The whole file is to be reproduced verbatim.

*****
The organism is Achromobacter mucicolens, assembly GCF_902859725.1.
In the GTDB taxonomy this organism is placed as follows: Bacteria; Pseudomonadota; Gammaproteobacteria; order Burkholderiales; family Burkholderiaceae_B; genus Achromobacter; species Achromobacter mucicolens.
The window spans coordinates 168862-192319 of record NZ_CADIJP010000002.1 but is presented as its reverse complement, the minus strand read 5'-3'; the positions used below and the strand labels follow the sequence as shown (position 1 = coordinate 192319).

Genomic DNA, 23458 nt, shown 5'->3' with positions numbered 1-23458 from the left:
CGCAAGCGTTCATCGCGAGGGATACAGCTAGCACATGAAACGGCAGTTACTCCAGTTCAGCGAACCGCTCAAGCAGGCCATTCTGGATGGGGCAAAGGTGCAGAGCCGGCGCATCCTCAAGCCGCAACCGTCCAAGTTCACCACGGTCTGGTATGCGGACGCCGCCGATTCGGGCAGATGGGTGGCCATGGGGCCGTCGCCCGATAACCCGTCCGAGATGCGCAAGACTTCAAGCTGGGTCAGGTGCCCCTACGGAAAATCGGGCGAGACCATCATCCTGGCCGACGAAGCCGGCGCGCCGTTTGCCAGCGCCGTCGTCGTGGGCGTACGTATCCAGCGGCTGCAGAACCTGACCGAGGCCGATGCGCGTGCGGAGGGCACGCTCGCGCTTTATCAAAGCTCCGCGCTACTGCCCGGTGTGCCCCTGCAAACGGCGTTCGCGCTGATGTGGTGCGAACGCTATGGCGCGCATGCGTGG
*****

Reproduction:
The organism is Achromobacter mucicolens, assembly GCF_902859725.1.
In the GTDB taxonomy this organism is placed as follows: Bacteria; Pseudomonadota; Gammaproteobacteria; order Burkholderiales; family Burkholderiaceae_B; genus Achromobacter; species Achromobacter mucicolens.
The window spans coordinates 168862-192319 of record NZ_CADIJP010000002.1 but is presented as its reverse complement, the minus strand read 5'-3'; the positions used below and the strand labels follow the sequence as shown (position 1 = coordinate 192319).

Genomic DNA, 23458 nt, shown 5'->3' with positions numbered 1-23458 from the left:
CGCAAGCGTTCATCGCGAGGGATACAGCTAGCACATGAAACGGCAGTTACTCCAGTTCAGCGAACCGCTCAAGCAGGCCATTCTGGATGGGGCAAAGGTGCAGAGCCGGCGCATCCTCAAGCCGCAACCGTCCAAGTTCACCACGGTCTGGTATGCGGACGCCGCCGATTCGGGCAGATGGGTGGCCATGGGGCCGTCGCCCGATAACCCGTCCGAGATGCGCAAGACTTCAAGCTGGGTCAGGTGCCCCTACGGAAAATCGGGCGAGACCATCATCCTGGCCGACGAAGCCGGCGCGCCGTTTGCCAGCGCCGTCGTCGTGGGCGTACGTATCCAGCGGCTGCAGAACCTGACCGAGGCCGATGCGCGTGCGGAGGGCACGCTCGCGCTTTATCAAAGCTCCGCGCTACTGCCCGGTGTGCCCCTGCAAACGGCGTTCGCGCTGATGTGGTGCGAACGCTATGGCGCGCATGCGTGG